There may be two reasons for this phenomenon: holding time of molten iron and water content of molding sand.
1. Holding time of molten iron
When duplex smelting is adopted in general factories, for the sake of cost saving, for example, when the production process is not stopped for a long time, the molten iron in the holding electric furnace will be kept warm for a period of time, sometimes up to about 10 h. because the molten iron will change under the action of induction current stirring in the electric furnace for a long time, such as fine crystalline graphite and foreign crystalline core will gradually dissolve in the molten iron, The graphitized core is greatly reduced. This change of molten iron will lead to large undercooling, and the conventional inoculation treatment can not obtain the required microstructure; At the same time, it is also found that even if the chemical composition fully meets the requirements, the internal quality of the cast blank is still unqualified, and a large amount of ferrite and undercooled graphite will be produced. This should be the reason why there is a ferrite layer of about 1 ~ 2 mm on the overall surface of the gray cast iron cylinder head, that is, the long holding time of molten iron may reduce the hardness of the overall surface and even the core of the cylinder head.
2. Effect of molding sand water content on surface hardness
The moisture content of molding sand is controlled according to two levels: the low level is 3.0% ~ 3.4%, and the high level is 3.6% ~ 4.0%. The test results of the products produced by the two test schemes are shown in the table. The average hardness of the products in scheme 1 is HB 213. The surface graphite morphology and matrix structure are shown in Fig. 1a and Fig. 1b, both of which are type a graphite and pearlite with a content of 95%. The average hardness of the product in scheme 2 is HB 189, and there is an obvious ferrite layer on the surface metallographic structure. The thickness of the ferrite layer is about 1 ~ 2 mm, as shown in Fig. 2B. At the same time, it is also found that there is a large amount of e-type supercooled graphite in the ferrite layer area, as shown in Fig. 2A. After polishing the product surface of scheme 2, confirm the metallography again. Like scheme 1, the content of type a graphite and pearlite is 95%, indicating that the reason affecting the low hardness of scheme 1 should be the surface ferrite layer.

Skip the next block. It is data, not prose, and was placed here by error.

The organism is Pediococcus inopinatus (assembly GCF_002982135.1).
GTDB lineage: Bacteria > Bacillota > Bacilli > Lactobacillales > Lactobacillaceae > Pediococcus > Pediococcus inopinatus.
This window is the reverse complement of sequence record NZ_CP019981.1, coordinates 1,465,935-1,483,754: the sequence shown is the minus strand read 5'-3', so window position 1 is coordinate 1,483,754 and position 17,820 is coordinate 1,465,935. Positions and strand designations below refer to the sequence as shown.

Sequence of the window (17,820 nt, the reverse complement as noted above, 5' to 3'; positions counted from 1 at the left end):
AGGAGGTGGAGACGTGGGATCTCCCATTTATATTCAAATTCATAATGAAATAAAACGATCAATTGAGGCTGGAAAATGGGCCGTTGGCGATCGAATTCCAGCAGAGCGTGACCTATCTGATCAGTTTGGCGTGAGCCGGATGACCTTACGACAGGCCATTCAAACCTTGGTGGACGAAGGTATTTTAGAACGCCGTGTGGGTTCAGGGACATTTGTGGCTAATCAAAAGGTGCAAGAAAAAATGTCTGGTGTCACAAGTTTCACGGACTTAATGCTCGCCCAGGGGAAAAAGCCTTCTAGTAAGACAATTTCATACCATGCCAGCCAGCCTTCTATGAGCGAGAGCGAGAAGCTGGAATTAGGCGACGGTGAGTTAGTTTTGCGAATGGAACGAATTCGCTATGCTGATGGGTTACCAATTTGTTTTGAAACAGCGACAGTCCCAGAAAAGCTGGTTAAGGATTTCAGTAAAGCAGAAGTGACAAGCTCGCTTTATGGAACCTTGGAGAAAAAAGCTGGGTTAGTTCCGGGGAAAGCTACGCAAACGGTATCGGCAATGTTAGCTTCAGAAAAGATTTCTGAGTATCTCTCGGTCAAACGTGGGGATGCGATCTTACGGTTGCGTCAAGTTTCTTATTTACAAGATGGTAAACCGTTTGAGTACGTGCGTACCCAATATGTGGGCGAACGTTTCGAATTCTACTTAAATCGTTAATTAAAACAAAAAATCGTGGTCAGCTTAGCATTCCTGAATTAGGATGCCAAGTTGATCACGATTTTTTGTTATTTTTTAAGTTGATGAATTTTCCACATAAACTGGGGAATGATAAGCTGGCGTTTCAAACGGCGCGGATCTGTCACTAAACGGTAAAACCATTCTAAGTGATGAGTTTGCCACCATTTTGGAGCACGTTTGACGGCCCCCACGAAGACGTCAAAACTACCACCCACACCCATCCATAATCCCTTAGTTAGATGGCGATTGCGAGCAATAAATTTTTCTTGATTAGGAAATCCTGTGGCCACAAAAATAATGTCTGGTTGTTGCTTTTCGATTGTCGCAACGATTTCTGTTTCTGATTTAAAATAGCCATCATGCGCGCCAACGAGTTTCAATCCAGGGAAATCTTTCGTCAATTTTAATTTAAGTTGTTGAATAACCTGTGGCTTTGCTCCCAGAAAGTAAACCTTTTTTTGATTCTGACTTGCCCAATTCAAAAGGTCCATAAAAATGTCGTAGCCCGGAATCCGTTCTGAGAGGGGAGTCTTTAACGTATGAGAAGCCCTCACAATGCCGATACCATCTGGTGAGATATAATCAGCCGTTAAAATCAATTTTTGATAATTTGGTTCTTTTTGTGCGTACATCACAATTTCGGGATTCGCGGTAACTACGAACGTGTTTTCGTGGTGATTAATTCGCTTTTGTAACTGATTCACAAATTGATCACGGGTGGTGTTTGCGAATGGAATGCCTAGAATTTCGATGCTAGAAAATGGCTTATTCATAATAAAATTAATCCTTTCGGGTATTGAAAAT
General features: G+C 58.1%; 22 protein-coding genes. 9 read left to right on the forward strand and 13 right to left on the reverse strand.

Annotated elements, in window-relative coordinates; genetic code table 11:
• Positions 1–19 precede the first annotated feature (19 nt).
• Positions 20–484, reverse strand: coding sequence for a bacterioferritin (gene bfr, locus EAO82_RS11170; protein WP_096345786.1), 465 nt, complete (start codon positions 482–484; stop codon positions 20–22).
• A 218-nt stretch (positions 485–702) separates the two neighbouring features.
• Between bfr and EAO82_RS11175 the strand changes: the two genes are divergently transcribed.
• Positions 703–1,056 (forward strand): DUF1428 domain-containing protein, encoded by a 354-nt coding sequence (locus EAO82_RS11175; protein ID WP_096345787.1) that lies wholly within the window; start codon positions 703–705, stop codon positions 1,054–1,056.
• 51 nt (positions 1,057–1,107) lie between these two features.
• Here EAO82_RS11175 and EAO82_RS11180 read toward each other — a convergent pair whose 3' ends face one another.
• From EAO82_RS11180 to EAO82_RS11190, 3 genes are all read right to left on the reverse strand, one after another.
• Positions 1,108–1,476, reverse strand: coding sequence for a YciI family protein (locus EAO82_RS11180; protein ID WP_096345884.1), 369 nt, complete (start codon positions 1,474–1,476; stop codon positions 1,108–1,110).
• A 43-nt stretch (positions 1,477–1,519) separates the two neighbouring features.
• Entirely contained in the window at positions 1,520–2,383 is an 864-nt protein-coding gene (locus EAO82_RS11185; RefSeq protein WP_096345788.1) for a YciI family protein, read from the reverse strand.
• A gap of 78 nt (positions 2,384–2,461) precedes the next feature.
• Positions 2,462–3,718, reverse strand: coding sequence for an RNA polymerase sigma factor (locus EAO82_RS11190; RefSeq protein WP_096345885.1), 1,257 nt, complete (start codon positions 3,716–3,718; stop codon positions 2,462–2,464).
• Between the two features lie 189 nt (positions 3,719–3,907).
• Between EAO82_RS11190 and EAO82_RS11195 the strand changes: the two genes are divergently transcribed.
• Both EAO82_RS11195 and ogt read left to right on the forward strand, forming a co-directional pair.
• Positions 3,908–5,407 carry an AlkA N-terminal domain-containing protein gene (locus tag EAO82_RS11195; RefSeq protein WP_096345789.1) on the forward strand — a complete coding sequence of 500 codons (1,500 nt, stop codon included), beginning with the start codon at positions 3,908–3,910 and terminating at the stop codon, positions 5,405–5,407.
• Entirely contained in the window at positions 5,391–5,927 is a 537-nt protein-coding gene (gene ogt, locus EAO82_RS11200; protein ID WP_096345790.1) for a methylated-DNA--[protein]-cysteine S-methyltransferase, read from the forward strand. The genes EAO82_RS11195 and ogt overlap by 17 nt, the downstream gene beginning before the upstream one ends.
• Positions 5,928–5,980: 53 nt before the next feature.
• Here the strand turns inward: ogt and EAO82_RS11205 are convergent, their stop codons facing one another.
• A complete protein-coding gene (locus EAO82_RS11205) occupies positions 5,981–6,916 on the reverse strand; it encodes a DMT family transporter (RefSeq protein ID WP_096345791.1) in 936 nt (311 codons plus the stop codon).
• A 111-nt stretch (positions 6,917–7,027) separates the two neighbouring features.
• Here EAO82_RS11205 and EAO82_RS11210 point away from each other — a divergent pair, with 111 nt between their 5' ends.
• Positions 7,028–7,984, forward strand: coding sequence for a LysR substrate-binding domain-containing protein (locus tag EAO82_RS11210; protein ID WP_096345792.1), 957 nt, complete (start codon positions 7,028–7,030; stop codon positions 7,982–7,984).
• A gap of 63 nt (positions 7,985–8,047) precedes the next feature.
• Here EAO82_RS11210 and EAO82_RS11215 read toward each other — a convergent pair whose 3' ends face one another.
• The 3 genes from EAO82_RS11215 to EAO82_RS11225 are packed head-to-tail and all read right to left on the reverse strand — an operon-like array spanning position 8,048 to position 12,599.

|Average surface hardness HB
|Water content control level of molding sand
|Tensile strength / MPa
The metallographic sample in scheme 2 is the main bolt hole, which is the surface formed by the mold. Then, it is found that there is no obvious ferrite layer on the bottom surface of the combustion chamber of this part, which is the surface formed by the sand core. The ferrite layer is easy to appear in the gray cast iron cylinder head formed by molding sand, which may be the main reason why there is an obvious ferrite layer at the main bolt hole of the same gray cast iron cylinder head, but there is no ferrite layer on the bottom of the combustion chamber. Because the ferrite layer only appears on the body surface in contact with the molding sand, the influence of the molding sand on the gray cast iron cylinder head is mainly considered in the analysis.
Firstly, the green molding sand is mixed with a certain proportion of pulverized coal, so that the carbon element close to the surface of the molding sand is extremely rich. At the same time, the silicon element increases the carbon activity and force. As a graphitization element, the silicon can also reach more than 1.9% in the gray cast iron cylinder head. After the molten iron is poured, the reaction of the molten iron layer close to the sand core in the mold cavity is strengthened, the decarburization is significant, and the formation of ferrite can be significantly promoted. Silicon is an element with strong segregation tendency. Because the early solidification layer of gray cast iron cylinder head is rich in silicon, which reduces the solubility of carbon in molten iron, eutectoid transformation occurs in the cooling process of molten iron, austenite precipitates supersaturated carbon on nearby graphite, and the precipitation of graphite phase creates conditions for the nucleation and growth of ferrite, so as to make the matrix ferrite. Secondly, the high water content of molding sand leads to the change of local cooling environment. If the water content near the molding sand is high, it will increase the undercooling of molten iron on the mold surface. Type D and E are formed when the graphite nucleation conditions are poor and the cooling rate is high. The amount, shape and location of ferrite will be affected by austenite dendrite, so it is easy to understand that ferrite is associated with E-type graphite. The water content of molding sand is the reason that affects the ferrite layer on the contact surface of molding sand.